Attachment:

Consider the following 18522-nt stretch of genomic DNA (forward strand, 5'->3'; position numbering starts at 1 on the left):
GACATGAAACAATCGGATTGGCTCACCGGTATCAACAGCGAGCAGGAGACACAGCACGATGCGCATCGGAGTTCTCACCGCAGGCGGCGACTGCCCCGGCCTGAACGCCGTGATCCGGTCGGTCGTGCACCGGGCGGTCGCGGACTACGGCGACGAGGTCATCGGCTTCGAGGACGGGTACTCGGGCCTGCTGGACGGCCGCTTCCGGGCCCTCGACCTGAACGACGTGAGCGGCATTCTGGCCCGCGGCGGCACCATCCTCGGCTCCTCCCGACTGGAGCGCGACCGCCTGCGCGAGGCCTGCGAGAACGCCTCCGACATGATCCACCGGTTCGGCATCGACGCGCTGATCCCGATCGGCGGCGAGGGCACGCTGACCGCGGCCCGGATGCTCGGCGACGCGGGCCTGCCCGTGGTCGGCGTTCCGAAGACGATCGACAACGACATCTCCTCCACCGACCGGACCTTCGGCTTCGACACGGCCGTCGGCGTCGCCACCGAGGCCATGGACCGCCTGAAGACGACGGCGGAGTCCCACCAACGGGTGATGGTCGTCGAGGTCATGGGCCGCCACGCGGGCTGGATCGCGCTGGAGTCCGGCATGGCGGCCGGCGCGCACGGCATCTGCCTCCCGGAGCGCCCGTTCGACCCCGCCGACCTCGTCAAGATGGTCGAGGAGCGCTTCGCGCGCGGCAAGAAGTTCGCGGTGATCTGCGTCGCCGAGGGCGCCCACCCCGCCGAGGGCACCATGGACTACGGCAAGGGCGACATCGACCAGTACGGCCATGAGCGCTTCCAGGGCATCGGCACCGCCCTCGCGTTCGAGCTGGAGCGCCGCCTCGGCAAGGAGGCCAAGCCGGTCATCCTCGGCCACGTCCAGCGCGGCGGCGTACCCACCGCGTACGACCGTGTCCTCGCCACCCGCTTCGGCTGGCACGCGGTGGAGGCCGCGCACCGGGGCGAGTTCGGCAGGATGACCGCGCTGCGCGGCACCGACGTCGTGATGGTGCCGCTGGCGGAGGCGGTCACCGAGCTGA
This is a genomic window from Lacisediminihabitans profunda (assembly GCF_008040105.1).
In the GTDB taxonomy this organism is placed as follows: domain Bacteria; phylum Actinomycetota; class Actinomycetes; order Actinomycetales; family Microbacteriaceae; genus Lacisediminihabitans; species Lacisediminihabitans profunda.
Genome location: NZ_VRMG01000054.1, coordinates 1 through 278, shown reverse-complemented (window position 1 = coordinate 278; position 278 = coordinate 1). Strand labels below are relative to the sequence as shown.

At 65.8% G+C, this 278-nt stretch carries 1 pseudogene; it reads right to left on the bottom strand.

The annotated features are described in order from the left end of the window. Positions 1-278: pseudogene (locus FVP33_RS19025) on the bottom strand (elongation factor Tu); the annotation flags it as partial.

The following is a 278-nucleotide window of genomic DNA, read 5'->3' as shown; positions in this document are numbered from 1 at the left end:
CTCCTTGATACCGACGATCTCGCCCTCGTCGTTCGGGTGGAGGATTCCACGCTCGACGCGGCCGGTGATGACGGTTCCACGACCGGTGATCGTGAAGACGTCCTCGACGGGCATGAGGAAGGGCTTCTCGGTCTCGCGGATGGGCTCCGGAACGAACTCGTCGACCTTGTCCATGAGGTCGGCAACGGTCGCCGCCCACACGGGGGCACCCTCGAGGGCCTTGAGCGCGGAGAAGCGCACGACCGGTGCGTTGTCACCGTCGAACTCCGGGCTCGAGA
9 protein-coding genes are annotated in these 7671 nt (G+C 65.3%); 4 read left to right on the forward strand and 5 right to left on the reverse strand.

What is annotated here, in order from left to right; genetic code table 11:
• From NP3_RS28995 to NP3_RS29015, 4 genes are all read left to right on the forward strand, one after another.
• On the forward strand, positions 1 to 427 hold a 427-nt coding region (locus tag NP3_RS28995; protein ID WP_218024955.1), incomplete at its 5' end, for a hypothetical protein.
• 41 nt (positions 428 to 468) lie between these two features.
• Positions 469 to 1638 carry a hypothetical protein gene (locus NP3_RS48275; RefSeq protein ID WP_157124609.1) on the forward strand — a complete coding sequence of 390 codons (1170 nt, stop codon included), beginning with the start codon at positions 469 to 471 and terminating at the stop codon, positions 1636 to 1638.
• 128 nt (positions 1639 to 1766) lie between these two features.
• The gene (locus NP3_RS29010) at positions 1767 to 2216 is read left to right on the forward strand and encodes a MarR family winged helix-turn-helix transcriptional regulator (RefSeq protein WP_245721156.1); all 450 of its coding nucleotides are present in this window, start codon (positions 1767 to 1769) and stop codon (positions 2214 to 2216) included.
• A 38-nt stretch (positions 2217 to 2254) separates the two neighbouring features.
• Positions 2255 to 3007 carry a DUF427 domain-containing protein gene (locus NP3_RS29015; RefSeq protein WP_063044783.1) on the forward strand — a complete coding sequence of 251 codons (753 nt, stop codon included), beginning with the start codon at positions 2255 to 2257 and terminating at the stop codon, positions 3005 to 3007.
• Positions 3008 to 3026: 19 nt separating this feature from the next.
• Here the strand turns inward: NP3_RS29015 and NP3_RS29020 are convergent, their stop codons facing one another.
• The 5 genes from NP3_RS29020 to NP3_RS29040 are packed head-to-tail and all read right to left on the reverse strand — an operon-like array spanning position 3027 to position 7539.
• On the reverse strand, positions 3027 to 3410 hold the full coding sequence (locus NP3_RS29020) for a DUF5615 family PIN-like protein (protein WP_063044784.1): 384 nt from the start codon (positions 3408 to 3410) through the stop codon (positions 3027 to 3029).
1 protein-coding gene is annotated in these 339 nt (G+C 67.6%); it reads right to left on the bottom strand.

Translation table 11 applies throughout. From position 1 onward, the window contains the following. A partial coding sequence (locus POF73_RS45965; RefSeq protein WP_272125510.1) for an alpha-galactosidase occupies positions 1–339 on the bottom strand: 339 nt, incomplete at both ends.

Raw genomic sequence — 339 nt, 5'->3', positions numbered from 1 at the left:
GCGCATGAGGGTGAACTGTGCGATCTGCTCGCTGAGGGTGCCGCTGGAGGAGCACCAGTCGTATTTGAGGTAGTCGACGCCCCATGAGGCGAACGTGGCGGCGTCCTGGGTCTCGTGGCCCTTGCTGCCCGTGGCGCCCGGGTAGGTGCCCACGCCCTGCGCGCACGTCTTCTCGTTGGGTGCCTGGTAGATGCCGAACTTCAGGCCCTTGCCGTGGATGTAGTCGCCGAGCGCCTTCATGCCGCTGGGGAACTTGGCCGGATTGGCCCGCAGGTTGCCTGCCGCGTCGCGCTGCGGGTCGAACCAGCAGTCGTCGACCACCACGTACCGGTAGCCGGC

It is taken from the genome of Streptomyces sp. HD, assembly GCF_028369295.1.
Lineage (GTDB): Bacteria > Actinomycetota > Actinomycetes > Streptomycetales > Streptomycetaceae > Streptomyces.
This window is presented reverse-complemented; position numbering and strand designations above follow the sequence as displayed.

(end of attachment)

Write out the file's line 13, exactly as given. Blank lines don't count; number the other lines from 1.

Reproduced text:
• On the forward strand, positions 1 to 427 hold a 427-nt coding region (locus tag NP3_RS28995; protein ID WP_218024955.1), incomplete at its 5' end, for a hypothetical protein.